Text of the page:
Yangyel Lhaden

Guma Primary School, Khebisa, Dagana. It is 10am, December 21. About 50 people are seated in the school’s meeting hall, awaiting the commencement of the common forum.

Jamyang Yangchen, 26, and her friends are running a bit behind schedule as they had to walk for about an hour to reach the common forum venue. They contact the tshogpa to come to pick them up.

“We will pay for the ride,” says one of them.

Dawa Zam, 50, from Khebisa, walked for over two hours to reach the venue. Many others also covered long distances on foot which causing a slight delay in starting the meeting. However, as most participants finally arrive, the common forum is set to begin.

Seated are the two candidates from the People’s Democratic Party and Bhutan Tendrel Party, accompanied by a Returning Officer (RO), a bell officer, and police officials ensuring order. Today marks the concluding day of the common forum for Khebisa gewog under the Drukjeygang-Tseza constituency.

RO Karma Sonam Chophel kicks off the session by briefing about the election rules and regulations. A baby’s cries momentarily disrupt the proceedings. A young man volunteers to help the nervous mother and takes the baby outside.

Karma Sonam Chophel acknowledges the attendees, emphasising the forum’s importance in the electoral process. “The common forum is crucial as you are going to elect the government and opposition,” he says.

He urges the audience not to clap or show gestures during the candidate’s speeches and emphasises the time allocated to each candidate: 30 minutes in total, with 20 minutes in Dzongkha and 10 minutes in other dialects.

Nima Tshering, 54, from Bhutan Tendrel Party, begins first. He has a Master’s degree in Environment and Resource Management and served in civil service as Dzongkhag Forestry Officer in Dagana, Lhuentse, and Chukha, and later joined the private sector as a business manager.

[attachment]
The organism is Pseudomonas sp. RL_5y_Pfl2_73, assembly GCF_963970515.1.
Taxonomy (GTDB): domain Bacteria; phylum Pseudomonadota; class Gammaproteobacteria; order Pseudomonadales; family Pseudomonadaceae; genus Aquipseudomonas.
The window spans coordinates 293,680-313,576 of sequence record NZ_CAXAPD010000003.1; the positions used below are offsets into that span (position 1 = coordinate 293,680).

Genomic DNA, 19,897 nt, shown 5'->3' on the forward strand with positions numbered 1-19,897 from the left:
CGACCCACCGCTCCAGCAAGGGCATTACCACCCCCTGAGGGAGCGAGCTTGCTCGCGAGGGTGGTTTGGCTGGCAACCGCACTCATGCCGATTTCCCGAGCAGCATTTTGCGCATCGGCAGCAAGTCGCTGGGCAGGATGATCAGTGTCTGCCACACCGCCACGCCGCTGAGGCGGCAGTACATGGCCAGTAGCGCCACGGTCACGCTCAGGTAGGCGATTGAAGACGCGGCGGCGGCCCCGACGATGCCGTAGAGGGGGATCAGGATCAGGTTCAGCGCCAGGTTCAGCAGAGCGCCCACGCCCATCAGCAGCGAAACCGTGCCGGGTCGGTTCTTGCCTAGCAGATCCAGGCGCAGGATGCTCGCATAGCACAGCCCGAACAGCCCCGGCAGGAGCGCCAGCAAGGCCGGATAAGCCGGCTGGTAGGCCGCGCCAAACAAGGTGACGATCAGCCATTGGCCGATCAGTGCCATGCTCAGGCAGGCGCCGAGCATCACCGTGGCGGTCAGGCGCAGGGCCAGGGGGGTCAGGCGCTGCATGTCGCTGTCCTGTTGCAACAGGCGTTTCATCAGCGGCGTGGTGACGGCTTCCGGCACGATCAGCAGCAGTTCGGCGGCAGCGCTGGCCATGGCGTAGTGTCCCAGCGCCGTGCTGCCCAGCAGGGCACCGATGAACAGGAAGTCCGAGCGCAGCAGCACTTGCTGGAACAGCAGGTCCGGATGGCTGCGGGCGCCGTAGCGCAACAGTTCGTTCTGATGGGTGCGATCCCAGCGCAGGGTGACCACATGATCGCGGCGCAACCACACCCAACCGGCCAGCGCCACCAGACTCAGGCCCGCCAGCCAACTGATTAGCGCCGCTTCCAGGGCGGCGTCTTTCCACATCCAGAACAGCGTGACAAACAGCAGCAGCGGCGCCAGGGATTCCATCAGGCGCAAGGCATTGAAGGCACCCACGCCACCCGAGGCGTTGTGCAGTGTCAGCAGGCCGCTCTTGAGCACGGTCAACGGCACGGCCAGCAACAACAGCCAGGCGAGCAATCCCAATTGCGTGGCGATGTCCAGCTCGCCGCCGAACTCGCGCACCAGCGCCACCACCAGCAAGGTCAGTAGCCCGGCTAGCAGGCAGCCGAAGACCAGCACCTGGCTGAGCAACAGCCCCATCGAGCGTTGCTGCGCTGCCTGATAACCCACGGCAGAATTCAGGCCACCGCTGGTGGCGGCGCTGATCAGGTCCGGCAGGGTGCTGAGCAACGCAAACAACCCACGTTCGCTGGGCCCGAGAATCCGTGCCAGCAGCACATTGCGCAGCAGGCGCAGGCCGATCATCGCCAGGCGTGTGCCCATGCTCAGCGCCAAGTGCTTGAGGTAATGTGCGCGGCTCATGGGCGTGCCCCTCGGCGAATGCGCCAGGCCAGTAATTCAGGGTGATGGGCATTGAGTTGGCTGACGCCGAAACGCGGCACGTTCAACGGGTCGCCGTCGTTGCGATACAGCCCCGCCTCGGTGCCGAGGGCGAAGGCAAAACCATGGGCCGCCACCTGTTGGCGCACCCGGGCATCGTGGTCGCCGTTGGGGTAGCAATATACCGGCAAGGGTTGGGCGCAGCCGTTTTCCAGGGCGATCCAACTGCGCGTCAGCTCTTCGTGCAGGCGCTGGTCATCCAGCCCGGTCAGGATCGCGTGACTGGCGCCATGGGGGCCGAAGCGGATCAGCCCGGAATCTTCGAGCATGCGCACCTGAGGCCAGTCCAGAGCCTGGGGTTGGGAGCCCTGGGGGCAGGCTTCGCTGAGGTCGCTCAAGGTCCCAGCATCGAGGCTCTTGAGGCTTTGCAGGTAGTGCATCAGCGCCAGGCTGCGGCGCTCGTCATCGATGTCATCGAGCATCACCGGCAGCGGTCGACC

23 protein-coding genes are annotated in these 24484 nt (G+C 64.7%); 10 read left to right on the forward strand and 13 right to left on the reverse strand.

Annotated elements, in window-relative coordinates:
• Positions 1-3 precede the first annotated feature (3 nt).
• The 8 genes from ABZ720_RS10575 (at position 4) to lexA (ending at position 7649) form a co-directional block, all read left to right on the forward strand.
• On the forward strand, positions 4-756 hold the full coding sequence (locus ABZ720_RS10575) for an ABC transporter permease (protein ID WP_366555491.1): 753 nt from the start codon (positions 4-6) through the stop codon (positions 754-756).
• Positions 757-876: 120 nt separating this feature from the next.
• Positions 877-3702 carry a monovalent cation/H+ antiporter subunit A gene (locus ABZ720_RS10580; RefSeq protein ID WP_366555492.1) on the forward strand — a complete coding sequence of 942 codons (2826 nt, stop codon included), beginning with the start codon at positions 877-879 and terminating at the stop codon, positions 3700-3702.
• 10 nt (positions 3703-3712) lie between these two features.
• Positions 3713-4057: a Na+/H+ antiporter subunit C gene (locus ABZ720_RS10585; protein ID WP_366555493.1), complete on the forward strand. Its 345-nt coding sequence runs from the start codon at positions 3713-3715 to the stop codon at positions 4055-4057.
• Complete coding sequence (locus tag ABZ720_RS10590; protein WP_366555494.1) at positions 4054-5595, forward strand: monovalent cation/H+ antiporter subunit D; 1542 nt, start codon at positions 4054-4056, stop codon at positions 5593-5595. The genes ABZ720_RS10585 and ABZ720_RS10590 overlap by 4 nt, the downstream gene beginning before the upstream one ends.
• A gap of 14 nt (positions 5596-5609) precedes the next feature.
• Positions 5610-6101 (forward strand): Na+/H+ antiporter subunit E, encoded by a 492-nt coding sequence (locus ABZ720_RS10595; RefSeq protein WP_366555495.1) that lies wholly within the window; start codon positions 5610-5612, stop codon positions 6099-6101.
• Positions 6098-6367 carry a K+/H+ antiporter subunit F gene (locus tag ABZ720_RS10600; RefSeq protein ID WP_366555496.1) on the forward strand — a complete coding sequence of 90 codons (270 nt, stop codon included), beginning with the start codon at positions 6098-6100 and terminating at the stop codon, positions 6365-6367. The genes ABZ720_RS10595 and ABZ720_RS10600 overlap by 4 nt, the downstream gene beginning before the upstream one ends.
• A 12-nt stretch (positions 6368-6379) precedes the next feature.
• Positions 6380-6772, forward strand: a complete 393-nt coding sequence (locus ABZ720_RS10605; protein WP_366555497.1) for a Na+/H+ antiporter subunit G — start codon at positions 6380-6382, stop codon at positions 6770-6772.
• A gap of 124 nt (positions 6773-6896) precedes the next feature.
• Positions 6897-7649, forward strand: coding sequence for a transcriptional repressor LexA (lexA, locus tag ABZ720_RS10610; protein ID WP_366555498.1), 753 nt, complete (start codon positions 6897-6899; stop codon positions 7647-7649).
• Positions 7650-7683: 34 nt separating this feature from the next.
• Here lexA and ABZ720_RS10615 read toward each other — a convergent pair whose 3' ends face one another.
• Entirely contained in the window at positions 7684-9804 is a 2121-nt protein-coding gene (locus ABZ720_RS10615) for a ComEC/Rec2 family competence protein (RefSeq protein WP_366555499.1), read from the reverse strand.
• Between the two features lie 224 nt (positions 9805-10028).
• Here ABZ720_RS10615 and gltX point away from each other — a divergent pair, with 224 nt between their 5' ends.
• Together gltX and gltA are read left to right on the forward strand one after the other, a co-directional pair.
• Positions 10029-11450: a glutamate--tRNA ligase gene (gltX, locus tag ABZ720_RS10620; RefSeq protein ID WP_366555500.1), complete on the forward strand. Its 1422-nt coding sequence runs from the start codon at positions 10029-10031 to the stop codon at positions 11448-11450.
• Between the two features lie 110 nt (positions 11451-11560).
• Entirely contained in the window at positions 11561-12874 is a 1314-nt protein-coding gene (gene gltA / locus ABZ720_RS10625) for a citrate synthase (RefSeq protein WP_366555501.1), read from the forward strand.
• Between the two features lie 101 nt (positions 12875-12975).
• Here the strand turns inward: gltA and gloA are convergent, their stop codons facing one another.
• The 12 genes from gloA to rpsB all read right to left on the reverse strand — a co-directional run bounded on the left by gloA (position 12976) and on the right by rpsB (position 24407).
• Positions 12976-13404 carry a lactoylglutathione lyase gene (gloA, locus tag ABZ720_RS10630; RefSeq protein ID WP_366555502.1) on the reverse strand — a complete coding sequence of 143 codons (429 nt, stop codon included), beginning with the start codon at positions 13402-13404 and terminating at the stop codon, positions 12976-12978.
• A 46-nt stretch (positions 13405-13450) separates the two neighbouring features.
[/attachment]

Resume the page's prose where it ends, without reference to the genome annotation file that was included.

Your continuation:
A candidate from PDP exits before Nima Tshering begins.

Nima Tshering starts by thanking the people for voting for BTP before speaking about his party’s manifesto.” We plan to make Bhutan a corruption-free society and make services more accessible.”

Having done his bit within the stipulated time frame, Nima Tshering walks out of the hall before PDP’s Sonam Dorji enters.

Sonam Dorji, a two-time National Council member, acknowledges the unexpected support during the primary election and expresses gratitude. The audience remains attentive, not displaying any expressions throughout both candidates’ speeches.

In the crowd is Race Bdr Rai, a 40-year-old with blindness, guided by his nephew. Race explains his presence, stating, “Although most manifestos are for the general audience and not for persons with disabilities like me, I choose to vote for the greater well-being of all Bhutanese people.”  

Karma Sonam Chophel concludes the session by briefing about poll day rules, emphasising the importance of carrying the citizenship identity card and ensuring its validity.

“Voter card in yellow is accepted, the voting will begin from 8:00 am till 4:00 pm, please come on time, and do not carry weapons and under the influence of alcohol,” he says.

The meeting concludes after about one and a half hours, and attendees disperse.

Jamyang Yangchen and her friends, equipped with a packed lunch, plan to enjoy a small picnic before heading home.